Buying the Farm

Source: Art.com
In February of 1996, I followed my then husband, a Ph.D. in solid state physics, to Hanover, New Hampshire from Waltham, Massachusetts, swapping one New England college town for another. Upon our arrival in Hanover, I discovered several things fairly quickly; 1) I could quickly rise up the ranks of the local Democratic Party because this was Dartmouth not Brandeis, after all, and New Hampshire Democrats were few and far between 2) Faculty housing was not the quaint, brick sided, wood-burning stove image I had in my mind, but rather former military housing that looked a lot like, well, military housing and 3) we could eat local, organic produce for a lot less than it cost to buy it at Bread and Circus (now known as Whole Foods).

The previous November, we had spent Thanksgiving at a friend’s house in Williamstown, Mass, where her mother had a kitchen full of organic produce from their local Community Supported Agriculture (CSA) farm. This was the first I had heard of CSA and I was intrigued. As two graduate students with a toddler, we were broke. Still, after being diagnosed and treated for ovarian cancer that previous year at the ripe old age of 28, I wasn’t taking any chances and insisted that we eat pesticide-free. My friend’s mom explained that they had bought into an organic farm and, in return for their investment, they received a weekly delivery of fresh, organic produce from their farm. I wanted in.

When we arrived in Hanover in the middle of late winter (there is a saying that New Hampshire has 4 seasons; winter, late winter, mud season and black fly season) to the most depressing tract of housing I had seen in a long time, I decided to make the best of it. I immediately sought out a local CSA farm that we could join and staked out my vegetable garden plot behind our house. The farm we joined (mostly because I liked the name), Luna Bleu in South Royalton, Vermont, was managed by Tim Sanford and Suzanne Long, a couple of MIT engineering grads. What they didn’t know about farming they made up for in enthusiasm and accessibility. We spent a lot of time hanging out at the farm, including a memorable incident when our daughter climbed into the pen with the baby lambs. It was as part of Luna Bleu that I learned how to cook pea vines and kohlrabi and make sorrel and spinach pesto. We even helped raise our Thanksgiving turkey during a time of lapsed vegetarianism, something I both regret and am proud to have experienced.

Many years later, and my teen age daughter and I live in Santa Monica, California, where there are farmer’s markets throughout the week within 2 miles of our house, including a Wednesday and Saturday market at the Third Street Promenade, a Saturday market 4 blocks away at Cloverfield Park, a Sunday market at Ocean Park and Main Street and another Sunday market in West LA. True confession; sometimes I go to all of them, just to be around all that fresh, organic produce. I realize that we are spoiled here with year round markets, and the availability of beans, meat, eggs, bread and cheese from local farms, in addition to all that produce. We can pretty much live just on food available at the farmer’s market.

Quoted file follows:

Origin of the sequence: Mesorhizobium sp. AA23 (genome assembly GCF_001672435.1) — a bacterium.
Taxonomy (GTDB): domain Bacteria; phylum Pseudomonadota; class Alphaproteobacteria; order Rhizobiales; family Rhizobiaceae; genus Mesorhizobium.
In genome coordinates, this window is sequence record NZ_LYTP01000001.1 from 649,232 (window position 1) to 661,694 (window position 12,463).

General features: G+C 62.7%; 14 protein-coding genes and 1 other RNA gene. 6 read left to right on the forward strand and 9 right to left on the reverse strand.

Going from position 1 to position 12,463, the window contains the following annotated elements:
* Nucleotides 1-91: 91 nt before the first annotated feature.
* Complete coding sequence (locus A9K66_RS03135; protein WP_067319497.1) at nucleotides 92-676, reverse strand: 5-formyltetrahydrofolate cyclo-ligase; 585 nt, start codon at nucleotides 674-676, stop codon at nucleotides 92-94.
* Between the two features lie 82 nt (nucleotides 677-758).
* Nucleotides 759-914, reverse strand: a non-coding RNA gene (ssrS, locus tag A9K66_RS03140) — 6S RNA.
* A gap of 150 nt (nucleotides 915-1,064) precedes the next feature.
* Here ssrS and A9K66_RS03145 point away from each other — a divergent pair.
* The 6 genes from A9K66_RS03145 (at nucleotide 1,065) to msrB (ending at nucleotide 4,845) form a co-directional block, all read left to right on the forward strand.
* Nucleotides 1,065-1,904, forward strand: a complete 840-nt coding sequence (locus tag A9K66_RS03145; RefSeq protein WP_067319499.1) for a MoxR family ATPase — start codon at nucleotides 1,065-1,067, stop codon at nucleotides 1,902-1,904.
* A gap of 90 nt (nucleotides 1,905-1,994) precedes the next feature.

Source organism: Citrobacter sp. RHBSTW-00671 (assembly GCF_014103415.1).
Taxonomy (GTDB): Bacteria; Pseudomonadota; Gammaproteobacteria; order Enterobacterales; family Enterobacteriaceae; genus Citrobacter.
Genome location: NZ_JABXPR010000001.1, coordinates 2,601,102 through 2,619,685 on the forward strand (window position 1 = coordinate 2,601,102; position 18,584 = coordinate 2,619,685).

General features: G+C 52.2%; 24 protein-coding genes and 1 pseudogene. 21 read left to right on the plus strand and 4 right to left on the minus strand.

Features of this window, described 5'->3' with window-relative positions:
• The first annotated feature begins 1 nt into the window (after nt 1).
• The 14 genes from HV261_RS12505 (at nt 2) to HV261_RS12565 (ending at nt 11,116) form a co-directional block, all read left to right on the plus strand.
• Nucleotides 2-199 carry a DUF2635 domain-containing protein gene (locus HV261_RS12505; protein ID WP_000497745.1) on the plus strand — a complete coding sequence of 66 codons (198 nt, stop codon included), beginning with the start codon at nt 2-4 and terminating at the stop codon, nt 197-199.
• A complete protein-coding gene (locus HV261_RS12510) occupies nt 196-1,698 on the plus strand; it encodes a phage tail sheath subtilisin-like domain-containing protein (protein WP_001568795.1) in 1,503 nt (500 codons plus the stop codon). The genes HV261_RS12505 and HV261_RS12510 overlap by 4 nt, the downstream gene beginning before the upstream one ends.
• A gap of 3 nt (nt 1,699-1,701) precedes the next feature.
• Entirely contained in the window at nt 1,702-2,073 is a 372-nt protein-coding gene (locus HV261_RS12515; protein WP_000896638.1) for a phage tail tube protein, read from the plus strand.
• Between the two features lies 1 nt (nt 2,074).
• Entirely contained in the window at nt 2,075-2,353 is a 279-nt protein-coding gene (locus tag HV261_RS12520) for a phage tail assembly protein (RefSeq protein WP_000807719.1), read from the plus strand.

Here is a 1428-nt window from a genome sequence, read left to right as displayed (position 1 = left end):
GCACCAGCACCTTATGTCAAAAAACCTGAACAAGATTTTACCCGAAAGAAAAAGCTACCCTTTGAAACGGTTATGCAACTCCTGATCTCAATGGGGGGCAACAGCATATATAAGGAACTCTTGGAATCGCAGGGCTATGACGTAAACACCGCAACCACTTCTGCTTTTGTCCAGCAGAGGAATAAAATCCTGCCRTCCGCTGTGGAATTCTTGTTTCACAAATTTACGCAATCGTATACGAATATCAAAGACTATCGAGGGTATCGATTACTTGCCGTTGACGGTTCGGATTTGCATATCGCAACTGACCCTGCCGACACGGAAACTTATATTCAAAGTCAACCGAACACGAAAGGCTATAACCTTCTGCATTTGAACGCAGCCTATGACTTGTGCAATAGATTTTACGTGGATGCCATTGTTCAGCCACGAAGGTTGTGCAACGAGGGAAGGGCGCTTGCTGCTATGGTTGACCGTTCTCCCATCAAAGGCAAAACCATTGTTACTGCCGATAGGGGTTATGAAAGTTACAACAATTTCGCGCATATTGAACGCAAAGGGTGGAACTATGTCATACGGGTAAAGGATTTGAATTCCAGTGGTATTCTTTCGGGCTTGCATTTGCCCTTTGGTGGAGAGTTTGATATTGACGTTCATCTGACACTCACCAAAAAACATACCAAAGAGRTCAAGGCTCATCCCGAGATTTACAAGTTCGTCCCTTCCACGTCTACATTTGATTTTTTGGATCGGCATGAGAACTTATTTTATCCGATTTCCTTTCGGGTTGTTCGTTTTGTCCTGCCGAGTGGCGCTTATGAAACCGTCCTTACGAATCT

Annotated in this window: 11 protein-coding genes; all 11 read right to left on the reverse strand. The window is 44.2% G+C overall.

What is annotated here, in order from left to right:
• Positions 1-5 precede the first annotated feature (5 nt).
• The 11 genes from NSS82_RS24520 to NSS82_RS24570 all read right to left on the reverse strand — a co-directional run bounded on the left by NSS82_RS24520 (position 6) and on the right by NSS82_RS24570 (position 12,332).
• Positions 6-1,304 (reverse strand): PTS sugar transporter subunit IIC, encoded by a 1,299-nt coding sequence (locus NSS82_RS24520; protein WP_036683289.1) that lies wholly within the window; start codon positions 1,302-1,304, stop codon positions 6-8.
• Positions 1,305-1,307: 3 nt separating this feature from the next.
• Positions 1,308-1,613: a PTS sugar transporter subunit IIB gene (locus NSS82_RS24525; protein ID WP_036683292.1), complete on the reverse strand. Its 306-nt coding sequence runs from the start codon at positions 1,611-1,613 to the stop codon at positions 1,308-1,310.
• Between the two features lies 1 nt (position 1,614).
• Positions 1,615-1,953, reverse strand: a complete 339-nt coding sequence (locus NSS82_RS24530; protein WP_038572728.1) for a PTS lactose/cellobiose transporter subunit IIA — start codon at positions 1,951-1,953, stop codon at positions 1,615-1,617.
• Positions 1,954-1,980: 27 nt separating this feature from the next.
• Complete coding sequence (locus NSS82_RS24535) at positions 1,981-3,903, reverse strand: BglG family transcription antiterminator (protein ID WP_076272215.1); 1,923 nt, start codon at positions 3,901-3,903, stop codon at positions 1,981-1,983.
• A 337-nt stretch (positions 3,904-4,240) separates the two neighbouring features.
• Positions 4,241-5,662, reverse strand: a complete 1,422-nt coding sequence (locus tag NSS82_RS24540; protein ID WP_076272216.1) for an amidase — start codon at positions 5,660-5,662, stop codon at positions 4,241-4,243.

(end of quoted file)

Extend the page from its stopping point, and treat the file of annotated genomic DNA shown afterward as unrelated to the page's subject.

Still, I have long harbored fantasies of living on a farm. In fact, in the Dr. Seuss ‘My Book About Me’ that I filled out in first grade, under occupation I wrote ‘farm lady’. In college, I tried to get some friends to rent a farmhouse in New Jersey with me one summer, but could find no takers willing to spend a summer in New Jersey. So it was with great interest that I read about Tryon Farm in Michigan City, Indiana in the recent issue of Dwell. The housing is reasonably priced, starting at $150,000 and looks fairly plush and the community includes vegetable and flower gardens, as well as alfalfa fields.

Similar communities are popping up across the country including on working apple orchards in Virginia, corn fields in Vermont, organic vegetable farms in Illinois and cattle ranches in Florida. In addition, wealthy urban folk are buying second homes in rural agricultural areas to escape the city. These weekend Green Acres types are not always welcome to the fulltime farmers and, in fact, can be a real irritant to them, for example blocking the real farmers from leasing their land to wind power companies to put up turbines. They did escape the city for the unfettered view, after all. Conversely, some local farmers have also tried to block some of these agricultural community developments because of concerns about increased traffic and drain on local resources. At the same time, these communities are not self-sustaining and can serve as a welcome, new market place for local produce and goods.

The truth is that these communities hardly have the experience of an actual working farm and the struggles of farmers that rely on the land for survival. But they are bringing communities closer to food sources and adhering to certain communal principles of shared responsibility. And they are also, many times, building these communities to include intentional sustainability and eco-consciousness. So while it may not authentically fulfill my desire to be a farm lady, it has a lot of appeal. And I’m not so sure I could cut it on a real farm anyway. I spent a few nights visiting a friend on a kibbutz in my early 20’s and spent 2 days taking constant showers before I realized that we were downwind from the dairy and that the rather rank smell was the cows and not me. Perhaps before we pick up and move, I might have to go spend a night or two at the Tryon bed and breakfast just to make sure I am cut out for the rural life.

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  • Posted on Nov. 13, 2007. Listed in:

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